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The Truth About Women, Men and Money
1 in 4 Spouses Is Willing to Cheat ... Financially

The Truth About Women, Men and Money

You won't believe what couples across the country confessed to us about their financial lives. From secret cash stashes to their deepest fiscal fears, our Redbook-SmartMoney Survey reveals all

Emily Ginsburg and her husband, Phil, have what you might call a pretty simpatico relationship when it comes to the family finances. Emily, a 32-year-old medical student, worked full-time for years before going back to school, but "I don't make any money right now," she says. "In fact, between my tuition and full-time child care for our 3-year-old, I cost this family a bundle." But, she says, "I don't think my husband has ever said a thing about it." Adds Phil, a lawyer: "The two of us take turns being the chief financial officer of the family."

Clearly the Ginsburgs have the money thing down, but we just had to wonder: With today's shaky economy, how well are most couples navigating matters of the wallet? To discover the answer, Redbook teamed up with SmartMoney magazine to conduct an exclusive survey of more than 1,000 men and women between the ages of 18 and 50, all married or part of a committed relationship.

And the results amazed us. For years we've been hearing about how men and women clash over cash, but these days things are different. Whether both partners make the same salary, one of them earns more or there's a stay-at-home mom (or dad) in the house, most couples aren't wasting time arguing over finances, our survey revealed. The occasional disagreement over the latest credit card bill? Sure. Some bitching about the cost of those new shoes? It happens. But when asked, "Is money a source of fights in your relationship?" only 7 percent of respondents said that it's the biggest cause, while the majority (62 percent) said "rarely or never."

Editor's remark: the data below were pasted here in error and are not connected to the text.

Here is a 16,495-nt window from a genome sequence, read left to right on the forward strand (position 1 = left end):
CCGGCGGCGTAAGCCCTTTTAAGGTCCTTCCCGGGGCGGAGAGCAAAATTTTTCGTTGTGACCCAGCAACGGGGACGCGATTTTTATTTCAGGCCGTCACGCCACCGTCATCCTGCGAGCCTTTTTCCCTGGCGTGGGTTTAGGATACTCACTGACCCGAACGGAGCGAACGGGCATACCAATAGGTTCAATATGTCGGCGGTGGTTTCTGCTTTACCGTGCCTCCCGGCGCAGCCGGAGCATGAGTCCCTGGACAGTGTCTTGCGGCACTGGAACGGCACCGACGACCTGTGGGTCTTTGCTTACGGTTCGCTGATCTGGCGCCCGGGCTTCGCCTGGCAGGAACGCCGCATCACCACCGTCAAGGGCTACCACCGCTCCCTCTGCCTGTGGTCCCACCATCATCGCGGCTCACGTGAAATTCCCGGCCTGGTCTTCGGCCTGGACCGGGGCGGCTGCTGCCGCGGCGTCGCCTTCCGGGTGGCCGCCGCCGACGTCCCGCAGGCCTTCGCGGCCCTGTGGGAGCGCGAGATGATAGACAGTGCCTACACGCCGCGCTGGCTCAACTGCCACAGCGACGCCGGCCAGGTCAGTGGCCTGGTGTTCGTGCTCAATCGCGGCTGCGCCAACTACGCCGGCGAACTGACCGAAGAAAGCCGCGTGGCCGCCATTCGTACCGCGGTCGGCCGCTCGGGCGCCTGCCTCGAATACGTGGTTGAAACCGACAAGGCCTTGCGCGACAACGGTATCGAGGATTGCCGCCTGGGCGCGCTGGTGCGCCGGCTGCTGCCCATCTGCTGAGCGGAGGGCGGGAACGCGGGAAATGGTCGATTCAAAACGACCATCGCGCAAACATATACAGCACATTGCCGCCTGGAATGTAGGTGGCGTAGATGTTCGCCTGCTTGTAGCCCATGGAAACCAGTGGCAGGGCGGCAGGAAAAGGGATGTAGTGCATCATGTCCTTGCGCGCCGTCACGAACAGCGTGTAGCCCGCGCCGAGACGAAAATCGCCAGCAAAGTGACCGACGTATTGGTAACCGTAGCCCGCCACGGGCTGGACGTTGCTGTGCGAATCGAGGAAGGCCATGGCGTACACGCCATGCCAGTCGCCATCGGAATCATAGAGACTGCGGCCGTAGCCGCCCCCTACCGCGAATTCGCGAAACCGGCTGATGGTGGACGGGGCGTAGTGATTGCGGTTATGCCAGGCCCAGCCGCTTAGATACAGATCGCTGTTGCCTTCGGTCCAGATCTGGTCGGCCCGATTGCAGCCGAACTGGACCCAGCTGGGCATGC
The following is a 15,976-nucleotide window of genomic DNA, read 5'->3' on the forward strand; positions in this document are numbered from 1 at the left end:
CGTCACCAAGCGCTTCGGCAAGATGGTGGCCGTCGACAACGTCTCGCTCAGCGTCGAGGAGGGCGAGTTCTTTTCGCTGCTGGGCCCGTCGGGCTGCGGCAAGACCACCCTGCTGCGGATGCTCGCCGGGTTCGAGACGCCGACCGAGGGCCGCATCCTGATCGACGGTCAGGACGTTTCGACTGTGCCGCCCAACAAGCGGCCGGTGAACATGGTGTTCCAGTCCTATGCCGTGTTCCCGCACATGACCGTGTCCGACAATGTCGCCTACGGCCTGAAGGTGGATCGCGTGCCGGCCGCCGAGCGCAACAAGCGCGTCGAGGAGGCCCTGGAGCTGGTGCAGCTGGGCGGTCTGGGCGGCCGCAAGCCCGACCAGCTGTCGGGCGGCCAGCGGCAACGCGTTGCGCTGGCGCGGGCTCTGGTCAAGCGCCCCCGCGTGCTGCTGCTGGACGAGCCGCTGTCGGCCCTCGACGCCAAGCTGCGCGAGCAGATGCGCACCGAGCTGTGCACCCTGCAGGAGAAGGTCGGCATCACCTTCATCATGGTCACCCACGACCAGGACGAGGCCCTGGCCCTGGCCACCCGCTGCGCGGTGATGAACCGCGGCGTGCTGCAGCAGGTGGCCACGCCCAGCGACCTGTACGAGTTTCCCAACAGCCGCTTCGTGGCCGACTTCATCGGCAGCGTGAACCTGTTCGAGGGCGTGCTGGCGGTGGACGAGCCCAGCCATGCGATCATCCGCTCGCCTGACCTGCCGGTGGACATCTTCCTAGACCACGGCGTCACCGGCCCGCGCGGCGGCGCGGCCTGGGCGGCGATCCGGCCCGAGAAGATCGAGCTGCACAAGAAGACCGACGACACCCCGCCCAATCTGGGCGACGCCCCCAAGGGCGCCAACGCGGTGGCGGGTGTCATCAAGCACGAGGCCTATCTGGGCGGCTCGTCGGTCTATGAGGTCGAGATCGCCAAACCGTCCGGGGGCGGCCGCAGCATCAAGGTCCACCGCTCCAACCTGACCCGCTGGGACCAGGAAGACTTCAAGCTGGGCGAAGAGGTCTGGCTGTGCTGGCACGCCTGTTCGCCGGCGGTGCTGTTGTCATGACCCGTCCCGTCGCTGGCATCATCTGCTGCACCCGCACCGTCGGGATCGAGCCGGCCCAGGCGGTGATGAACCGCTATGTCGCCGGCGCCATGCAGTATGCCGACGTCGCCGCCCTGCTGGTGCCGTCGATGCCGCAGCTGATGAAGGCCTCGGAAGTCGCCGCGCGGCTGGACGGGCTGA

More evidence of financial harmony on the home front: Most men and women (58 and 68 percent, respectively) said that both spouses have an equal say in financial decision-making. And four out of five of both men and women agreed that the partner who earns more should not necessarily have more say when it comes to spending.

These survey results represent a major cultural shift, says Katherine Newman, dean of social science at the Radcliffe Institute for Advanced Study at Harvard University. "If you look back through the generations, you'd never see this kind of equality in financial decision-making," she explains. To find out what's behind this sea change, we quizzed financial experts for the lowdown and asked couples to share how they keep the almighty buck from coming between them. Find out what they had to say -- and read some other very personal revelations about the couples-and-cash connection -- to learn how it can help your marriage prosper.